A middle-aged love affair

By Anne-Marie Bruzga

Eugene Stickland’s Midlife proves there’s no atypical midlife crisis.

While the play centers around Jack-an older oil exec drawn to a younger woman, Amber-it avoids delving into clichés about love, lust and betrayal. Instead, Midlife provides the audience with keen insight into the male psyche and a hell of a lot of laughs.

This success lies primarily in great writing. Stickland employs humour to create sympathetic characters. There are no caricatures-pure villains or pure heroes-just three people that make certain choices. So, the audience smiles as Jack negotiates a tryst with Amber, they chuckle at his interactions with his younger subordinate, Johnny Delvecchio, and they roar when Jack learns about "humping" via the Internet. This would not be possible without the enormous talent of Ric Reid as Jack.

Reid’s line delivery and comic timing allows the audience to like and even love Jack, despite the choices he makes. At times, he launches into Jackie Gleason-like complaints about his wife while simultaneously showing a vulnerability to which the audience clings. For all that befalls him, you feel such empathy; Jack’s journey becomes the audience’s journey.

Kevin Kruchkywich, playing Johnny Delvecchio, holds his own against Reid. Kruchkywich successfully navigates his way through a complex character, who moves from a position of naivete and pain to one of power. He is both charming and likeable-everything a land man/contract negotiator should be. Unlike Reid, however, Kruchkywich’s comic timing needs honing. He doesn’t allow as much give and take between himself and the audience; his lines are often lost in laughter, which is too bad because some of them are doozies.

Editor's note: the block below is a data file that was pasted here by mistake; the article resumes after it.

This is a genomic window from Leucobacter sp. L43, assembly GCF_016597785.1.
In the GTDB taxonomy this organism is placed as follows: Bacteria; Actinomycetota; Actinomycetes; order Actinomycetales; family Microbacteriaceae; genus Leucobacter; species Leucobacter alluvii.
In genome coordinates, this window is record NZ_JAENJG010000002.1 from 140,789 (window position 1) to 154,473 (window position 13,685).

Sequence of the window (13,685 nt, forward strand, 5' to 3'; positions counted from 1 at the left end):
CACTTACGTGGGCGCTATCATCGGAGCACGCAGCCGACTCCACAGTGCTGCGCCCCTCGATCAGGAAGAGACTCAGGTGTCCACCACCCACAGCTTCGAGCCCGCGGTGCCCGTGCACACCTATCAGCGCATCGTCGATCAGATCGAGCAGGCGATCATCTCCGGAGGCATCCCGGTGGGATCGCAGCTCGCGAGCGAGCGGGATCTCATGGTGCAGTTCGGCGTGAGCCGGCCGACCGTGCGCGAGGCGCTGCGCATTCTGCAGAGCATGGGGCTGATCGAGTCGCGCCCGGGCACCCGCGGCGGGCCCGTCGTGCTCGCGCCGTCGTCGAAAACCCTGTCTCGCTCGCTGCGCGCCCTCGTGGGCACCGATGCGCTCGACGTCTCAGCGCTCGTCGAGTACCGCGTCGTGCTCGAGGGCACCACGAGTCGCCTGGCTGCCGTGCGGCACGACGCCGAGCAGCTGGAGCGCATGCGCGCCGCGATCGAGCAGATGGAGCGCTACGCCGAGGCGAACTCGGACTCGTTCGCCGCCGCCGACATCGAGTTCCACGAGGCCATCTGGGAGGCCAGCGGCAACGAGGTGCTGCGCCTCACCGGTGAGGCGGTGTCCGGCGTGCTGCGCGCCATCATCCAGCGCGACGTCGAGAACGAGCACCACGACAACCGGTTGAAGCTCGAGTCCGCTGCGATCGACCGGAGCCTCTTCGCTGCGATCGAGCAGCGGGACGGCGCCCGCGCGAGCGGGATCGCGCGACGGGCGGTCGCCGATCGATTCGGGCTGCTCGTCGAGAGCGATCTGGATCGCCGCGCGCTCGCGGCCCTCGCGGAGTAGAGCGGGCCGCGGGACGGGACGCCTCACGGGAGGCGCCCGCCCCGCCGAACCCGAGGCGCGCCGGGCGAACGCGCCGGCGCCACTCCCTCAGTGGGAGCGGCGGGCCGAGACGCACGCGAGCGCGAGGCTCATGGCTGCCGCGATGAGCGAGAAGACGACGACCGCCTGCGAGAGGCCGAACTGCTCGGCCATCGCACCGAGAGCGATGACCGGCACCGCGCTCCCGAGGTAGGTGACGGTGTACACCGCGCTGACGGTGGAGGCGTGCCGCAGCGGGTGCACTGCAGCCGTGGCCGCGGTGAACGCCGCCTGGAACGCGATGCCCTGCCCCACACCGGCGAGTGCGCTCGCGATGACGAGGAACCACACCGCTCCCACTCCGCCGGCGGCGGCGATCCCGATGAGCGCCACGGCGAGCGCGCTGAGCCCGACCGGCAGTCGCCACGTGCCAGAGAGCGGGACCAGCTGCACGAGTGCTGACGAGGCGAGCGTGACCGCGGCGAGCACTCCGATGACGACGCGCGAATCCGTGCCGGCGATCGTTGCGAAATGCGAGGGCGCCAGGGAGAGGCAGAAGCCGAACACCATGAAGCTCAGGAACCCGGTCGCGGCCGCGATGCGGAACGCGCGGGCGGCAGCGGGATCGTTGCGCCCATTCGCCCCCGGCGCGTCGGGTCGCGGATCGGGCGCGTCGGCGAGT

Midlife’s only weak point lies in Daniela Vlaskalic’s portrayal of Amber. There are major chronological differences between Vlaskalic and Amber. If Amber is a new graduate that still lives at home, then she’s 22 years-old, maybe 23. On stage, however, Vlaskalic, appears to be in her late 20s, which is, perhaps, too old to embody the exuberance of youth.

Maybe, because of this, Vlaskalic never succeeds in getting a handle on her character. Her character’s blind enthusiasm about her new job comes off like over-acting and is, at times, painful to watch. Her motivation is unclear and her facial expressions are often confusing, not intriguing. Simply put, she’s out of sync with her character. As a result, she just can’t compete with the dynamic duo of Reid and Kruchkywich, which is critical because this play is a trio, not a duet.

Still, kudos should be handed to director Bob White who, otherwise, pulls off a great production. He cast the male roles extremely well and utilizes lighting rather than scenery to create a rich story.

Midlife is both comic and insightful-well worth checking out.